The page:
From writer/directors Larry and Andy Wachowski, the creators of the groundbreaking The Matrix trilogy, and producer Joel Silver, comes the live-action, high-octane family adventure Speed Racer, starring Emile Hirsch and Christina Ricci.

Trixie flies a helicopter in the movie. Is that her racecar?

They wrote this character and she made sense to me. This is a car culture, and you’ve got to think that Speed raced a lot of rallies in his young life and she’s part of the team. That’s her contribution.

Did you know before you got the role of Trixie that you’d be doing martial arts in the movie?

A lot of the script was action sequences – just pages and pages describing the races and action sequences. I didn’t read those pages because it was a little dense and I had to audition in twenty-four hours. So, when I got to the set and the stunt coordinator came to see me, he said, ‘So, you’re going to be doing some kung fu.’ I was like, ‘What? Really? I fight in this?’ And he assured me that I fight in this. I had a couple of training sessions. It was really fun and the stunt guys were awesome and really fun to deal with and work with. I had a really good time. I love that kind of thing, so it was great. I tend to be very competitive and athletic, so it was awesome.

With so much of the film being shot in front of a green screen, did the Wachowskis give you detailed information about what each scene would look like?

No. They explained as much as they could and you were certainly able to go and find out as much as you wanted to, or you could know as little as you wanted to. I mean, there’s no way of really knowing exactly what it’s going to be like because it’s very much in their hands. With Larry and Andy, it’s their personality, it’s their ideas and vision that stamped all over the movie. But the thing is, you get such a great feeling out of the fact that they know exactly what they’re going to be doing. They have this world worked out completely.

You can ask any question about minutia in the world and they would know the answer. So, when people are like that, it tends to inspire a lot of confidence and a lot of trust. Also, there’s this idea that if I argue with them, I have no ground to stand on because I have no idea what’s in their head. So, it’s not like you can say, ‘Look, I don’t think this would go with what’s happening in the background,’ because you don’t know what is happening in the background. So, you really are in a place where you just do what they tell you. If you don’t, it probably will not fit with the rest of the film.

Were you nervous meeting the Wachowskis for the first time?

I was very nervous. I didn’t talk much at my audition. Then they said they were worried about hiring me because I didn’t talk much. I was like, ‘I was nervous, people. Come on.’ It was a combination of the fact that I really would have liked to do the job plus being a huge fan of theirs. I loved The Matrix.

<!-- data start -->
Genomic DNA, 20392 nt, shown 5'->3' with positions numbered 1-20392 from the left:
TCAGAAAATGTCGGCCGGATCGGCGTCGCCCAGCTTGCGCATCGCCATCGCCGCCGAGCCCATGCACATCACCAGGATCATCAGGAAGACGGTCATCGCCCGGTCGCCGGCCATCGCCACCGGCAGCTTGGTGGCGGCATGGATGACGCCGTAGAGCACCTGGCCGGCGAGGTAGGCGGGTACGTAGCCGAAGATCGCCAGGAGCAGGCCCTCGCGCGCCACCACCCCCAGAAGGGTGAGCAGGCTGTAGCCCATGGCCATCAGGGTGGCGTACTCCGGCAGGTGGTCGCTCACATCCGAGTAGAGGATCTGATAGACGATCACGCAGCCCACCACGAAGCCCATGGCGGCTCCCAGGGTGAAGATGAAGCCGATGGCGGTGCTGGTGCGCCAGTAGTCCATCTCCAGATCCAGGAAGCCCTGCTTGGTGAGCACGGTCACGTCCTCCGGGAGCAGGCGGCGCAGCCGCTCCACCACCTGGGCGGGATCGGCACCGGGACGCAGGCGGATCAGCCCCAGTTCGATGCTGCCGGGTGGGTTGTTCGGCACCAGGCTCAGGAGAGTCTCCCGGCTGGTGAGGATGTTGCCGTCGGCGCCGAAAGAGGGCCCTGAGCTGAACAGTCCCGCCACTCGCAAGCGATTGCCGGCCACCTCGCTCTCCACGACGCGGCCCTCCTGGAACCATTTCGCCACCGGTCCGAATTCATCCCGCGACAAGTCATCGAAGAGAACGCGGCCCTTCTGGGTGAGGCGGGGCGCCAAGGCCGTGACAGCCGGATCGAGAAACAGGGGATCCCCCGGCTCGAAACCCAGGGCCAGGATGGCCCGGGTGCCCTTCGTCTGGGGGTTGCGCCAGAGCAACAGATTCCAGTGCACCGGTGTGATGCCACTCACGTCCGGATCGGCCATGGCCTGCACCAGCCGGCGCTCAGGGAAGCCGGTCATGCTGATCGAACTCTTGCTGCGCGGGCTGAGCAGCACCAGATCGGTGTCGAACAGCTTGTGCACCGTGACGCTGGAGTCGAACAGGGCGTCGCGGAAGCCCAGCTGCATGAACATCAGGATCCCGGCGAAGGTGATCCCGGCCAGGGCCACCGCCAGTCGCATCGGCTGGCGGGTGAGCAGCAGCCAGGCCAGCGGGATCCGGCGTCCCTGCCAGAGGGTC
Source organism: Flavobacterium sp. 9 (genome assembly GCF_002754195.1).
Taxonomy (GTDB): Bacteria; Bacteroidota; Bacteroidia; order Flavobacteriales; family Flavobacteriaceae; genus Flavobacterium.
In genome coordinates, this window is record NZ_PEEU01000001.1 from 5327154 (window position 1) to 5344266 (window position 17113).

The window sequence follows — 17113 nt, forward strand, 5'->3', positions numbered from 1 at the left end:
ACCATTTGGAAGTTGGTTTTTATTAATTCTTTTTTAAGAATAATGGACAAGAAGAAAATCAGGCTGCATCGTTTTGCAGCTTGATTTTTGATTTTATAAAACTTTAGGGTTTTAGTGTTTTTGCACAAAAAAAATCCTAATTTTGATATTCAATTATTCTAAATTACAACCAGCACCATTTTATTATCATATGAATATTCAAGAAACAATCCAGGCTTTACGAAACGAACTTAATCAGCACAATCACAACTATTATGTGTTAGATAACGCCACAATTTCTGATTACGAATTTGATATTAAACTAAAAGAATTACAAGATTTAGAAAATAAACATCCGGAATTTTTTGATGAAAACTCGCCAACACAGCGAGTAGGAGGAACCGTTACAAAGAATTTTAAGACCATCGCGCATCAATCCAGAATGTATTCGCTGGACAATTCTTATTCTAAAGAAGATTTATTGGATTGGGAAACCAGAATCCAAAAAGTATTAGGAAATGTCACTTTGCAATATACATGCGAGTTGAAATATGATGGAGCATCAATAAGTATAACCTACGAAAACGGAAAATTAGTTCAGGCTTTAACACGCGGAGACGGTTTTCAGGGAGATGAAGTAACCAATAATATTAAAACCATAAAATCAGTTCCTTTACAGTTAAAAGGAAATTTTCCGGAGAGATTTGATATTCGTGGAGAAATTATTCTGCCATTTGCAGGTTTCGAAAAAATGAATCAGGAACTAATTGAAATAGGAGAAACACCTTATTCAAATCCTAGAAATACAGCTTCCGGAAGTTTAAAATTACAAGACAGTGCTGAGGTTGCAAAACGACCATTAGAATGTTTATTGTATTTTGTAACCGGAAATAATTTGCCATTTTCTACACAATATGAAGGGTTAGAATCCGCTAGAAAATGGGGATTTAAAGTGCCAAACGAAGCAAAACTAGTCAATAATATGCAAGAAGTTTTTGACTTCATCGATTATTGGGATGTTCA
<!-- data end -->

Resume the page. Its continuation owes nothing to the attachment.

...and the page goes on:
What’s the most daredevil-ish thing you’ve done in real life?

I don’t do a lot of daredevil-y things. The things I’ve done for movies have been scarier. They attached me to a rope and I was swung across the gorge when I was 13, and that was totally scary. I would never do anything like that in real life, but it was one of those things where they just said, ‘Okay, are you ready? We’re going to go.’ I figured I’d just have to do it.

Did you have a favorite outfit of Trixie’s?

I really enjoyed my helicopter outfit. What else did I really like? I liked my Lover’s Lane outfit a lot, too. That’s pretty fun.

You did have a lot of wardrobe changes.

Oh, yes, I did. I was like the main girl in it, so it was like I was their doll. They just dressed me up and sent me out there to do things. It’s fun. Because when somebody’s using you as their dress-up doll, there’s something about that that’s incredibly endearing and fun.

The first time you see Trixie is that close-up and you immediately get an idea of the attitude the character has. How much say do you have in that?

A lot. I mean, they know what they want and they’re very communicative about that. You take their ideas and your own ideas and work it out. So, it’s a blend of different people’s opinions, but mainly coming from the original vision that the Wachowskis have.

How does being in a spectacle movie like this affect your acting?

The spectacle is not there when we’re acting. We’re just acting, and then they put the spectacle in later. It doesn’t really change your acting.

Did they give you helicopter lessons?

No, but they did have to teach me what it would look like if I knew how to drive a helicopter, which was really fun, actually, because you get to lean into turns and use your whole body weight. It’s pretty awesome.

Having been a child actress, what’s it like for you now to look up at the screen and see a child playing you as a kid?

That’s always a weird thing because people know what I looked like when I was nine. Sometimes filmmakers will choose people who really don’t look like I did and it is sort of odd because there is footage of me out there at that age. But in this case, they chose a girl who she looks pretty much like me. You can imagine it. She looks like the character; she looks like Trixie.